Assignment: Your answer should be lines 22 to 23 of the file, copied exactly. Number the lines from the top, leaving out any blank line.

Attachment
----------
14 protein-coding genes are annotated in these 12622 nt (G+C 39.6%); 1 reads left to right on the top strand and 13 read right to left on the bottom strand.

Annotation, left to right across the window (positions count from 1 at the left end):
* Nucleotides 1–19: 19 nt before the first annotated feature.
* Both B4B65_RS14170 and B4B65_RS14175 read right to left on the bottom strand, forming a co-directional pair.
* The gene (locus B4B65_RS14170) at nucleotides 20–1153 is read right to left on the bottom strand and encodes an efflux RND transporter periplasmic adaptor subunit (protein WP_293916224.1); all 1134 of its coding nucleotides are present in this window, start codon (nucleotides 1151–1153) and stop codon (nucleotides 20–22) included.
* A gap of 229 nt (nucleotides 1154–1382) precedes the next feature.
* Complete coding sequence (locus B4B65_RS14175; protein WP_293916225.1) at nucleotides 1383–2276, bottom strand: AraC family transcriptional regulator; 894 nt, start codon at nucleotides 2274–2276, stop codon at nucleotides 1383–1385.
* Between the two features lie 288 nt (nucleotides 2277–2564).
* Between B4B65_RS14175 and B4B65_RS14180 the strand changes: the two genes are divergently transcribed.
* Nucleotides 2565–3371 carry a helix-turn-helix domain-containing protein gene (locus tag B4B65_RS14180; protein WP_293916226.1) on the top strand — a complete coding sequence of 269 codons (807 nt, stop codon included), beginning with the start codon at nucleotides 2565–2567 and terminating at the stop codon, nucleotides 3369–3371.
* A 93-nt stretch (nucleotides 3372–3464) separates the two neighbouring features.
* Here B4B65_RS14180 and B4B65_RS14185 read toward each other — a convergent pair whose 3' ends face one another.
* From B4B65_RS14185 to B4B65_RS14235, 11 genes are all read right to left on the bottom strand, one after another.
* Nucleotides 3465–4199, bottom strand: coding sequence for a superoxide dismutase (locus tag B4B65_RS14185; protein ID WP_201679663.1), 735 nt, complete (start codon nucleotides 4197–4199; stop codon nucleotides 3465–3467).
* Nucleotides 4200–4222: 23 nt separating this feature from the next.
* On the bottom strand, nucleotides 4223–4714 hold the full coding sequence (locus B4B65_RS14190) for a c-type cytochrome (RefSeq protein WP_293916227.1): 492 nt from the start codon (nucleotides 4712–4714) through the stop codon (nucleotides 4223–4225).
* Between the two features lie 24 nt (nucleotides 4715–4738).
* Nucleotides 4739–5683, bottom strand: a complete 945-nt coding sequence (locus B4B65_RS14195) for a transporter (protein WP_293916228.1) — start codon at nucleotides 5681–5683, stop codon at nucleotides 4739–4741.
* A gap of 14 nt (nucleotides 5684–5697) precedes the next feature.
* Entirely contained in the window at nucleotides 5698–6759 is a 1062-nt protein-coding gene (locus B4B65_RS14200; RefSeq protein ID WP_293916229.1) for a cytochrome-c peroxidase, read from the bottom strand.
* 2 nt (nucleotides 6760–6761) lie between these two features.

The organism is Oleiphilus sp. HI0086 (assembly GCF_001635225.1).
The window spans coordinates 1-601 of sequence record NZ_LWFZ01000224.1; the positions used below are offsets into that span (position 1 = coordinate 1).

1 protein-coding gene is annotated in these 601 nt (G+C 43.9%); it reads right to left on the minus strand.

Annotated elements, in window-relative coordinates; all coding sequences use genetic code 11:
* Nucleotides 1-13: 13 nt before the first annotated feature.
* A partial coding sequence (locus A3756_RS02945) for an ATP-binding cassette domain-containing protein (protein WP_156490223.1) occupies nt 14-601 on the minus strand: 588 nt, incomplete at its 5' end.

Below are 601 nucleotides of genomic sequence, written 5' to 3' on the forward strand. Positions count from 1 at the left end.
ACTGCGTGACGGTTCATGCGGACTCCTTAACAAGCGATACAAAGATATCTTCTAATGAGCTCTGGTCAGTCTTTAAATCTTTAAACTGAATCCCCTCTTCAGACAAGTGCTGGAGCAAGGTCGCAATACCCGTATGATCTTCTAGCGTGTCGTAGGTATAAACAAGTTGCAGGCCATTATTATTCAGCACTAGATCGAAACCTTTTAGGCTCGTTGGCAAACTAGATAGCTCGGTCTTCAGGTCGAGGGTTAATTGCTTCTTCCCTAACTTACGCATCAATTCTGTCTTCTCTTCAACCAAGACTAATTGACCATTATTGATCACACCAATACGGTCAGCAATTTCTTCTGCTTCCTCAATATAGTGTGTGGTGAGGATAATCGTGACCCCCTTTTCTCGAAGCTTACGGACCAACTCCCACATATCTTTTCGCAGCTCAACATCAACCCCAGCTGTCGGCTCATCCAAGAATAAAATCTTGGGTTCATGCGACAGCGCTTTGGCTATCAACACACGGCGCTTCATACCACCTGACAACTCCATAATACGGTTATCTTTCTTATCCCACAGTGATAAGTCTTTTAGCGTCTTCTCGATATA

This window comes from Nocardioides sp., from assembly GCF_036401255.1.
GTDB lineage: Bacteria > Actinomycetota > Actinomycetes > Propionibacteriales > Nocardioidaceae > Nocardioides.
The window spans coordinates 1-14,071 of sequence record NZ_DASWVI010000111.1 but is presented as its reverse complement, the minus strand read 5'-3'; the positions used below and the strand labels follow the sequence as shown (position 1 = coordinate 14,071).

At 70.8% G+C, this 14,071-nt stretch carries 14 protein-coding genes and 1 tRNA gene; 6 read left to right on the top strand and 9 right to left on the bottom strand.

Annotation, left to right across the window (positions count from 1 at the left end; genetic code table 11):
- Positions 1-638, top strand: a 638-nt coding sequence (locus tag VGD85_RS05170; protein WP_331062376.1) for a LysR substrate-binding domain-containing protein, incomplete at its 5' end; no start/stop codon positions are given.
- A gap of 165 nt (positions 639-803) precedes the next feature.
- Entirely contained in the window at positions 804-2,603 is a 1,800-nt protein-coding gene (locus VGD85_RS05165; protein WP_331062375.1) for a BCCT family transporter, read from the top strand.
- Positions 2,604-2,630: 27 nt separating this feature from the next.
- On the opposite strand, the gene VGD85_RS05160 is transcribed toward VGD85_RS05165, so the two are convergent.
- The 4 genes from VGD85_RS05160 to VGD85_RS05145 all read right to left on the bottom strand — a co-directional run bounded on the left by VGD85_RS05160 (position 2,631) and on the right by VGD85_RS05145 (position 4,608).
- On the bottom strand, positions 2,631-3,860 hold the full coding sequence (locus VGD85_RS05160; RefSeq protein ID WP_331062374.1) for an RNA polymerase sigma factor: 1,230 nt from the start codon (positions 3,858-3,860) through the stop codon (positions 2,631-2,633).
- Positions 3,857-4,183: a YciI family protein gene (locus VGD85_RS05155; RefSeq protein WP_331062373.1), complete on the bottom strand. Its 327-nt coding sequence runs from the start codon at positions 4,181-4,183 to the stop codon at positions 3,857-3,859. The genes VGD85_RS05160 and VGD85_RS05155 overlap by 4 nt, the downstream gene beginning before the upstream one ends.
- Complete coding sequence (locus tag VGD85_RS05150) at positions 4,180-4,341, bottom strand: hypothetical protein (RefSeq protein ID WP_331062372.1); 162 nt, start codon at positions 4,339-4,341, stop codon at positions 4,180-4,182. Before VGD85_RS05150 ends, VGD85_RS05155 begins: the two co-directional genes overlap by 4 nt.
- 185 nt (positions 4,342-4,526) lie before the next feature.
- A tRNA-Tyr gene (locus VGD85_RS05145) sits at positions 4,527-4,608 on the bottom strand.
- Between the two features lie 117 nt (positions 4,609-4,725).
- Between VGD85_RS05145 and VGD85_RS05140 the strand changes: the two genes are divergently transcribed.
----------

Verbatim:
The organism is Oleiphilus sp. HI0086 (assembly GCF_001635225.1).
The window spans coordinates 1-601 of sequence record NZ_LWFZ01000224.1; the positions used below are offsets into that span (position 1 = coordinate 1).